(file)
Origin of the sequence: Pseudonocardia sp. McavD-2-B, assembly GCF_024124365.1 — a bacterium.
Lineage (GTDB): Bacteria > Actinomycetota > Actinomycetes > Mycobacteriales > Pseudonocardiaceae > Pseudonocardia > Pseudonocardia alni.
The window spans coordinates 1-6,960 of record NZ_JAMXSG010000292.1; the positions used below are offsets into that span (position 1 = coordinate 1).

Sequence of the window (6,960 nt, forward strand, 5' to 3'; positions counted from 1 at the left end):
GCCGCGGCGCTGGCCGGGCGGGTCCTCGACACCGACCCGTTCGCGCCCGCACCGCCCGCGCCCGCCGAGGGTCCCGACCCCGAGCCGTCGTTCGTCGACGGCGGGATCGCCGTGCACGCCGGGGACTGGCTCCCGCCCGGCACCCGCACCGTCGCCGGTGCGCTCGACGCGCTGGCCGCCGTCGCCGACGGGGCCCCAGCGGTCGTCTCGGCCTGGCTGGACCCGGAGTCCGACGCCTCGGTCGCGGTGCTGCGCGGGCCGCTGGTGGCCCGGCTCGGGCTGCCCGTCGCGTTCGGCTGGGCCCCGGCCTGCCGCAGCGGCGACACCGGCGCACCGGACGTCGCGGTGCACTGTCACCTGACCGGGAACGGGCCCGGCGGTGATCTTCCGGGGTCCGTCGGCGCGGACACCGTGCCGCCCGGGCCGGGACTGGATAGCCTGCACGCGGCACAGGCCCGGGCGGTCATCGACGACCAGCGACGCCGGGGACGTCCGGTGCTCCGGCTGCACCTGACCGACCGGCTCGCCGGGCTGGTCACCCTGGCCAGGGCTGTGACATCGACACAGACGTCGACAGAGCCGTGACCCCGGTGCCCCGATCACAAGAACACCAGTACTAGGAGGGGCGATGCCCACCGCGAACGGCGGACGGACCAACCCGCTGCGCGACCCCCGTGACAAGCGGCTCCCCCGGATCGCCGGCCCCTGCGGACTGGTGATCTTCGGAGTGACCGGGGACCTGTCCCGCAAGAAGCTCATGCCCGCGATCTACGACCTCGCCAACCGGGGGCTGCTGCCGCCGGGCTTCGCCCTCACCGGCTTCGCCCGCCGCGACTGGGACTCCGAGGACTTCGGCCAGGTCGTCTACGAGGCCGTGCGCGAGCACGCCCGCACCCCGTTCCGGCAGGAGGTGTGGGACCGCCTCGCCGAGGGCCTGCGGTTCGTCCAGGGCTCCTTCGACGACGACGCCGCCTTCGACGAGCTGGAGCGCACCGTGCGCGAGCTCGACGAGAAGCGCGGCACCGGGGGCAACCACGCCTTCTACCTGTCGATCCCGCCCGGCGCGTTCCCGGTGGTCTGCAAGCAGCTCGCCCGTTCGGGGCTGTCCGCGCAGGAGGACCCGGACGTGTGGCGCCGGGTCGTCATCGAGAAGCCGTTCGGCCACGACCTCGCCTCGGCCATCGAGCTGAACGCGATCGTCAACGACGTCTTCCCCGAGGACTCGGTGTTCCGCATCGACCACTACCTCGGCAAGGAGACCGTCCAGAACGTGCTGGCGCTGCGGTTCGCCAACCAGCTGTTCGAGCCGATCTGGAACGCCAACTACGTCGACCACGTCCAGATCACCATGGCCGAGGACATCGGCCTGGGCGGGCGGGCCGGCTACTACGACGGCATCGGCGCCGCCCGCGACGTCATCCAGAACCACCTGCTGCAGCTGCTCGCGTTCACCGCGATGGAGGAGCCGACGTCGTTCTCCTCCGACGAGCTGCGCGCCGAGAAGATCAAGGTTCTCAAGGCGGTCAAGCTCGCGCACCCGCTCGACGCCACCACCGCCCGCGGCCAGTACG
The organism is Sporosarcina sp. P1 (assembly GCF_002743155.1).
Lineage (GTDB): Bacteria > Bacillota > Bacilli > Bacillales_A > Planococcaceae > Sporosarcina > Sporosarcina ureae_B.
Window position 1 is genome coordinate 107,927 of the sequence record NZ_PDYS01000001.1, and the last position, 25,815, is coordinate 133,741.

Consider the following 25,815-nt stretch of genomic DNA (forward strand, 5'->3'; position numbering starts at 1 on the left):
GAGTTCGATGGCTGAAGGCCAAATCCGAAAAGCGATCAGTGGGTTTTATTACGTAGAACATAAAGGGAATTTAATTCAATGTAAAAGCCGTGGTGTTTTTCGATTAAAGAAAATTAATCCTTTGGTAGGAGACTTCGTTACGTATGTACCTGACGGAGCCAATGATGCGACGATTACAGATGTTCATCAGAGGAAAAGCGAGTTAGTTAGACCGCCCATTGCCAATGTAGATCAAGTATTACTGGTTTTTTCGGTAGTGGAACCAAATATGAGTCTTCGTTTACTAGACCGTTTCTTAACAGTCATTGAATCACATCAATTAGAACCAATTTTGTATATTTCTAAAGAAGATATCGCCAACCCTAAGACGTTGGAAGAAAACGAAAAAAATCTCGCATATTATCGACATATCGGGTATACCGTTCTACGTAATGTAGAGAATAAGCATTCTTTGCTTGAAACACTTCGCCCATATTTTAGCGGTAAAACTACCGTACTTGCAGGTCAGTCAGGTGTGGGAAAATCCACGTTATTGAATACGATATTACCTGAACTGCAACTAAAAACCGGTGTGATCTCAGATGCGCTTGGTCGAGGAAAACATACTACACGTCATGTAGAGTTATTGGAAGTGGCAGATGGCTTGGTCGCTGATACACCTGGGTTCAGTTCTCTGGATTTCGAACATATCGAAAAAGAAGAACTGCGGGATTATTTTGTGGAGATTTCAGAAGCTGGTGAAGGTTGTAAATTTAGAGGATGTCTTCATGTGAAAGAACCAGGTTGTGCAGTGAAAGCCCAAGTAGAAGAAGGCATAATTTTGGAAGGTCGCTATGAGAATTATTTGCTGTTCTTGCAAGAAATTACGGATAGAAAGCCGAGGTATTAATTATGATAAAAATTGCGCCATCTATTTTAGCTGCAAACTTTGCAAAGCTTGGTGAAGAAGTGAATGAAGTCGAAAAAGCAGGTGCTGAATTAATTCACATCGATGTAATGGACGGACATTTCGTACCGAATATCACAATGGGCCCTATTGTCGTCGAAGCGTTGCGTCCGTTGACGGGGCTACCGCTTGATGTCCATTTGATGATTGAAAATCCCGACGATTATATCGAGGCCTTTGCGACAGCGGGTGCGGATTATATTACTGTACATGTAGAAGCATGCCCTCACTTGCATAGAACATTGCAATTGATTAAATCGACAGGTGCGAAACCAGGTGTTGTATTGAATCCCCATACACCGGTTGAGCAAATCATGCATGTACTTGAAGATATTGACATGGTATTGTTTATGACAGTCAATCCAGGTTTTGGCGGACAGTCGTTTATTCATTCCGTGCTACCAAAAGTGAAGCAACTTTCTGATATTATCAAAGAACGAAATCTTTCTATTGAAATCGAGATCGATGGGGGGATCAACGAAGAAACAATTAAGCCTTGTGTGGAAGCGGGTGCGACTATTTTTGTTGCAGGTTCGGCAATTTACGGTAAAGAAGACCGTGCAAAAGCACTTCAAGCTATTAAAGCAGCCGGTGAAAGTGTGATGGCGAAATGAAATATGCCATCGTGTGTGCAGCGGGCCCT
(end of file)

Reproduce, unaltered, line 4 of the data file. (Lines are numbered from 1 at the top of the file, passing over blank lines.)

Sequence of the window (6,960 nt, forward strand, 5' to 3'; positions counted from 1 at the left end):